ladri di favole 3Having read this book during the campaign for Scottish Independence last year, I had to laugh at the tongue-in-cheek portrayal of Angelina’s mum. She had so much tidying, cleaning, cooking and ironing to do that there was no way she’d have time to have a serious discussion with her daughter about saving the world.  UK readers among you might remember the patronising Better Together lady complaining that she had tea to drink, dishes to wash, and no time to be making historic decisions.

Italian red tape, corruption and media misinformation don’t escape the author’s biting wit either, as she describes pompous police chiefs using red tape to warrant inaction, men in suits who’re on TV more for their crimes than for their politics, and the many things that, oddly, don’t make the news.

The takeaways are multiple – but perhaps the most pertinent one for publishers, educators, parents, anyone interested in using books as a springboard for learning and to encourage critical thought in children is: “Sometimes the most serious things happen without anyone realizing. When good and bad become indistinguishable. When we can’t see what’s happening, even though it’s right under our noses.” 

I can certainly identify with that… and I’d be very happy for my small daughter to start thinking about it too, while lost in a fairy-tale quest to save the world in the swash-buckling hands of girl hero on a flying fork.

 

 

 

 

 

Us and Them

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Books good

Reading is good, right? It enlightens and informs and opens up new worlds to us? It takes us on journeys and makes us feel good.  I’m definitely one of those people who wholeheartedly subscribe to the maxim that, “The reading of all good books is like a conversation with the finest minds of past centuries“.   I also like to run in my spare time, but I find climbing inside a good book is a little less demanding on the ageing achilles and a lot more enriching for the mind. Which gets a pretty good work out too.

 

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Newspapers bad

Today I was reading an Italian local newspaper (I know, not a book, but still words on a page) and instead of feeling all nice and warm and fuzzy, it made me want to roll up the paper and bang a certain Salvini, Farage or similar foreigner-bashing politician on the head with it. Certainly not one of those “keep calm, read a book” experiences.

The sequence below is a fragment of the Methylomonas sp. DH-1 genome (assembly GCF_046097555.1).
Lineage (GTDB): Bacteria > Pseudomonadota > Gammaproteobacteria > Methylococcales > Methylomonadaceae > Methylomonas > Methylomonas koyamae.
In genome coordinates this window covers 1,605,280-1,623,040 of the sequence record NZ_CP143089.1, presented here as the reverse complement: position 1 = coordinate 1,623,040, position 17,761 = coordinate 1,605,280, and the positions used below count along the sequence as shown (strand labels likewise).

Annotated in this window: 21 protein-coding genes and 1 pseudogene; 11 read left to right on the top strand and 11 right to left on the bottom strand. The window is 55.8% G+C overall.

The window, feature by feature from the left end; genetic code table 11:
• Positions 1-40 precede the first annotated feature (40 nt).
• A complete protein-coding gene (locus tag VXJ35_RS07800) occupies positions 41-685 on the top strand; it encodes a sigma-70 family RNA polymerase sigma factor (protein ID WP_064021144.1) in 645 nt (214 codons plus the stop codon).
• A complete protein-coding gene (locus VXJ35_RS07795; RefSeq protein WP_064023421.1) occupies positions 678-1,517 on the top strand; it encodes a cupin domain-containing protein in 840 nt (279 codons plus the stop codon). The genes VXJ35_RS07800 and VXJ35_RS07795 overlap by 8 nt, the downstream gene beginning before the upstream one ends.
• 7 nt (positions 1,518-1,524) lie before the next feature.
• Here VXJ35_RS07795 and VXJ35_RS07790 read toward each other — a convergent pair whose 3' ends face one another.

I won’t bore you with the details because I think just mentioning Nigel Farage and foreigners in the same sentence is too much publicity for a xenophobe in a suit.

As I said before, books are always the answer. So maybe I was reading in the wrong place? Back home, I scanned the tomes piled up on my desk for something more soothing that would prove that not everyone is bad. That humanity is more than corrupt politicians, mafia bosses,  swindling public officials, self-appointed elite and immigrant-hating Italians, Brits, etc. etc. (“raze the Roma camps to the ground” shouted hate-filled Matteo Salvini, leader of Italy’s Northern League). Surely there must be someone, somewhere who recognizes who’s really to blame for our dwindling bank accounts, shrinking salaries and flourishing food banks?  Not to mention our depleted planet and rabid greed that keeps 95% of the worlds wealth in the pockets of about 1% of the global population. (Note to self: check statistics).  But that’s another story.

Us and Them

noicopThe story on my desk that caught my eye was this delightful one. Noi (us) written by Elisa Mazzoli and illustrated by Sonia Maria Luce Possentino. But don’t worry, you can read on. It has nothing to do with politics or capitalist corruption. It’s simply a compassionate, poetic story, written in Italian, about children learning to see beyond diversity and make friends with the wonderful people they find behind the barriers. Barriers that we ourselves raise because we’re scared of what’s different. Because we want to protect what’s ours.  Only by doing that, we often don’t realize what we’re missing out on, or what we’re not seeing.

 

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We call him Big Eye.
He’s got one huge eye, so big that the other eye,
the normal one, kind of disappears.
Sticky drool dribbles from his big eye.
But it’s not tears.
It’s a slimy trail just like the one snails make.
It grosses us out. 

 

 

NOI

Little by little, we started to talk,
we talked about everything,
the world, the sky, the sea.
about us, about everyone else,
about the snail that was looking at us with its feelers up.
We laughed, and we got our hands dirty.

 

Two boys who once thought of each other as “them” and “us” end up digging in the dirt for secret treasure. Together. They discover all the things they didn’t know that the “other” does. They discover the joy of sharing. They find time for “us” instead of them. They realize that it’s more fun to work together.

Now I feel all warm and fuzzy.

Thanks to Elisa Mazzoli and to Bacchilega for publishing this wonderful picture book. You can also buy it here. And no, I’m not getting any commission for this. I just loved the book a lot. It made me feel good again.